All this to say, listen to your body. It is completely normal to feel more tired, or even weaker during the time leading up to your period. You’re not actually getting weaker, slower, or losing progress. Instead of beating yourself up about it, give yourself grace, and take care of your body. Sometimes what you need is a light movement session, lower weights, or easy an easy cardio session. In my experiences with clients, working out in the days leading up to - or during - a woman’s period actually makes them feel better. 

Kettlebells? Why?


I never thought I'd be a staunch advocate for kettlebells.

For one, they look like cannonballs. Second, if I learned anything from "Rocky IV," don't trust the Eastern Bloc.

And third, nothing makes my ears sing like the melodious crashing of heavy barbells.


But here I am, penning (er, typing) exactly a post on that. How did I get here?

It's easy to cite many of the pro-kettlebell reasons you'll find on Google: they're small(ish) and versatile; they're great for being efficient with your time; with proper instruction they can build strength, mobility, and improve your conditioning; every exercise with a bell is a full body exercise.

But after 5+ years in the industry and coaching hundreds of people, I'm going to try to boil it down to two main points.

1. Kettlebells allow for Alternating and Reciprocating Movements.

People will often ask if there's any exercise (or modes of exercise) that I hate.  I truly believe that there's no such thing as a bad exercise. But there IS such a thing as a bad exercise for you, based on your movement, mobility, goals, athletic and injury history. Let me explain.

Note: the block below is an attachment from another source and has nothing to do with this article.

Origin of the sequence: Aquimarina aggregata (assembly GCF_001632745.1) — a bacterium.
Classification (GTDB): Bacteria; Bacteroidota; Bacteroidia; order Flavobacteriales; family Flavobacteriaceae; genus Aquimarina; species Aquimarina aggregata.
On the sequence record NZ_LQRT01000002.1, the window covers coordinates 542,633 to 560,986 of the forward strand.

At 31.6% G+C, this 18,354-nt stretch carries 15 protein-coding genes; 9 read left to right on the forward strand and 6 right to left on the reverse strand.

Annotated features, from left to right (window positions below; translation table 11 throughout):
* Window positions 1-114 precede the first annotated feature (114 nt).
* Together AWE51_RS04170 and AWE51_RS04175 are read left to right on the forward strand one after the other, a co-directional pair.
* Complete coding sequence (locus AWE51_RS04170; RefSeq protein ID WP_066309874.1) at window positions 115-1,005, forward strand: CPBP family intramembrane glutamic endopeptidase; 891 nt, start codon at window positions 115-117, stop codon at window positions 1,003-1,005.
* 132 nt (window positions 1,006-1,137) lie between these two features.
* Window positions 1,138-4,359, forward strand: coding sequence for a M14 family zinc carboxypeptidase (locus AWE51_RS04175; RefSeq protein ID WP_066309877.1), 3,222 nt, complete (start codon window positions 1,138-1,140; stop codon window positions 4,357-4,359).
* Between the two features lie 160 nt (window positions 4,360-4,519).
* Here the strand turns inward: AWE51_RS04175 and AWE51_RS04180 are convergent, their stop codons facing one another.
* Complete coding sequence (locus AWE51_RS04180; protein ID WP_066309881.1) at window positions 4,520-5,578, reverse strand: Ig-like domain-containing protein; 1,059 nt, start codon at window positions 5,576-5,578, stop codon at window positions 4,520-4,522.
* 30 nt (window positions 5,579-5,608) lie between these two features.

With a high prevalence of desk jobs - and Netflix constantly putting out several different reasons to stay on the couch - many people don't get as much movement as they require. Add in someone's likely list of previous injuries and mobility restrictions, and it creates a lot of rigidity in our bodies, particularly in someone's thorax.  This problem can often be exacerbated by traditional, gainz-seeking exercises - back squatting, bench pressing, and dare I say, deadlifting?  Our bodies adapt to these movements by making our rib cage and thorax even stiffer, contributing to back and shoulder problems, neck pain, and even lower limb and hip issues.

Many of the main kettlebell movements - especially those with only one bell - avoid this trap by allowing the rib cage and our thorax to move. The Turkish Get-up, Single Bell Racked Squat, One Handed Deadlift, Single Leg Deadlift, and Kettlebell Windmill are the first few to come to mind and there are plenty more.  These movements allow for multiple planes of movement and introduce alternating patterns, rather than what one typically gets from a barbell.

At the same time, kettlebells and barbells are not mutually exclusive. They work together in building a more resilient, stronger body.  We have 136 joints in our thorax.  It IS designed to move. But sometimes we need to take a step back before we take a giant leap forward.

2. Bells Encourage Skills, not a Workout.


I still remember the first time I saw a beautifully performed kettlebell swing. It looked simple, athletic, powerful, graceful, devoid of inefficient movement. But most of all, there was a mystique about the kettlebell that I couldn't shake.

Then I tried the kettlebell swing. Monkey see, monkey do.  And, well, this monkey was a massive failure.